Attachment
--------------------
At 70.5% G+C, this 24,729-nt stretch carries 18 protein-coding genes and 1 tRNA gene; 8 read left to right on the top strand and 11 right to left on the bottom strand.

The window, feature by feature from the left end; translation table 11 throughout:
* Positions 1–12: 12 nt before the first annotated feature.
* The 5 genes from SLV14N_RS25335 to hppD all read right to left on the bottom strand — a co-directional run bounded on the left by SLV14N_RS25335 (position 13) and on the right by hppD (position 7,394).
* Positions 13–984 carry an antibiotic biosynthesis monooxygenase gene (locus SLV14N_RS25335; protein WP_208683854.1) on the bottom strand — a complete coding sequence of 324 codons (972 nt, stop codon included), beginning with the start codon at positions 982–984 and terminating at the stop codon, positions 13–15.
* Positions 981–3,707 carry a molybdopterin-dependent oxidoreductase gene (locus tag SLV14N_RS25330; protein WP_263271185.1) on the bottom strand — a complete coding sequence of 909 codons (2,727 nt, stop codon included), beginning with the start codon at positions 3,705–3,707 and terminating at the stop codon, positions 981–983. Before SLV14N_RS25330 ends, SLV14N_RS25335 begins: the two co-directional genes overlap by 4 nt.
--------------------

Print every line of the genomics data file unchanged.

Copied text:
At 70.5% G+C, this 24,729-nt stretch carries 18 protein-coding genes and 1 tRNA gene; 8 read left to right on the top strand and 11 right to left on the bottom strand.

The window, feature by feature from the left end; translation table 11 throughout:
* Positions 1–12: 12 nt before the first annotated feature.
* The 5 genes from SLV14N_RS25335 to hppD all read right to left on the bottom strand — a co-directional run bounded on the left by SLV14N_RS25335 (position 13) and on the right by hppD (position 7,394).
* Positions 13–984 carry an antibiotic biosynthesis monooxygenase gene (locus SLV14N_RS25335; protein WP_208683854.1) on the bottom strand — a complete coding sequence of 324 codons (972 nt, stop codon included), beginning with the start codon at positions 982–984 and terminating at the stop codon, positions 13–15.
* Positions 981–3,707 carry a molybdopterin-dependent oxidoreductase gene (locus tag SLV14N_RS25330; protein WP_263271185.1) on the bottom strand — a complete coding sequence of 909 codons (2,727 nt, stop codon included), beginning with the start codon at positions 3,705–3,707 and terminating at the stop codon, positions 981–983. Before SLV14N_RS25330 ends, SLV14N_RS25335 begins: the two co-directional genes overlap by 4 nt.